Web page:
"We have surveys from the patients, but not the doctors," Kurian added. "These are patients' perceptions of what they were told … but surveys of doctors are also important to get the other side of the story."

In their 2017 JCO study, Kurian and colleagues also queried the women's surgeons. Among 377 doctors who responded, around half of the surgeons who saw a low number of breast cancer patients and a quarter of surgeons who treated a high volume of breast cancer patients said they would manage a woman with a VUS the same way they would manage a woman with a high-penetrance BRCA1 or BRCA2 mutation. Kurian noted that her group recently received funding to dig further into oncologists' rationale for preventive surgeries in these types of settings.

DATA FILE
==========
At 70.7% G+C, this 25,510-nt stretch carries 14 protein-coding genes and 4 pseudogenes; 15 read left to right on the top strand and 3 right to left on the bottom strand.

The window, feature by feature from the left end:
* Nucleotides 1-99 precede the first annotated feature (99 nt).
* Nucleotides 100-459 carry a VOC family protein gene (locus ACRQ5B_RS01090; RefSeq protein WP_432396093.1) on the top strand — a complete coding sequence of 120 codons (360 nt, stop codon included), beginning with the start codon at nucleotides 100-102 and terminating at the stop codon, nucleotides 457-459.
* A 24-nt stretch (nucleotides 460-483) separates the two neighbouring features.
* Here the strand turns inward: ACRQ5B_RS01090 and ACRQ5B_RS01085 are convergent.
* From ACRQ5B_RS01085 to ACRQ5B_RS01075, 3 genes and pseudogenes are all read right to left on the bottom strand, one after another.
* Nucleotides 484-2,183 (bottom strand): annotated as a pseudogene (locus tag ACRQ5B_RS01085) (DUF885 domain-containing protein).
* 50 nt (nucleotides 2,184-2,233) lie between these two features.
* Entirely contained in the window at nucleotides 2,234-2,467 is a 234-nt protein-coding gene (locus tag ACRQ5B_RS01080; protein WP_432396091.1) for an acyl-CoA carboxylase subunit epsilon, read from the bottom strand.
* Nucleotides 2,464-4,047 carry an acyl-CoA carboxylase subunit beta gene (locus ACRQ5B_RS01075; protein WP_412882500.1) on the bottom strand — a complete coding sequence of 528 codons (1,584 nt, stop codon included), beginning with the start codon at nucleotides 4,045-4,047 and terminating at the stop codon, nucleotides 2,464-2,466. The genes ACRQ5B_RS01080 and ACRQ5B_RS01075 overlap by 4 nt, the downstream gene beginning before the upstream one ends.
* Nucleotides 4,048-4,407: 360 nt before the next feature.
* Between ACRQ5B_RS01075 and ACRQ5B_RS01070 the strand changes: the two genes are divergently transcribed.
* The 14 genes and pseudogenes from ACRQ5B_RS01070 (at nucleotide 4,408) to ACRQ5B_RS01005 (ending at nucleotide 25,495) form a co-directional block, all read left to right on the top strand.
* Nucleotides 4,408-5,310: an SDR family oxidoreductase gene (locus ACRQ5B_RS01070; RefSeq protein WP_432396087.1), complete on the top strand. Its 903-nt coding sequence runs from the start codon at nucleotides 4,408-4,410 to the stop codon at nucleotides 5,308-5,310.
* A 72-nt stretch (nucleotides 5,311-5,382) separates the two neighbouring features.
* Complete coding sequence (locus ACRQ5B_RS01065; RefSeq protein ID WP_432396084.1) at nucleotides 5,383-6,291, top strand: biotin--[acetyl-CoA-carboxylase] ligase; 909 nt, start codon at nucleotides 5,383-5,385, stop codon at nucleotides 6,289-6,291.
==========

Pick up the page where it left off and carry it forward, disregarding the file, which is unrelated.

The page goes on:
Discussing the results of PROMPT in an ASCO meeting presentation, Jennifer Klemp from the University of Kansas Cancer Center noted that the study may also be capturing the fact that some patients, particularly young women, may overestimate their cancer risk, and their desire to get preventive surgery may be so strong that their doctors cannot dissuade them from having it.

While acknowledging the limitations of self-reported data, Robson said that the findings in PROMPT are in line with the experiences of medical geneticists and genetic counselors, who are increasingly encountering patients who have received or been recommended preventive surgery based on VUS or mutations in genes not clearly association with a particular type of cancer. "Anyone who does cancer genetic counseling has had the experience of patients whose interpretation of their conversation with their provider is that surgery was either strongly or tacitly endorsed," Robson said.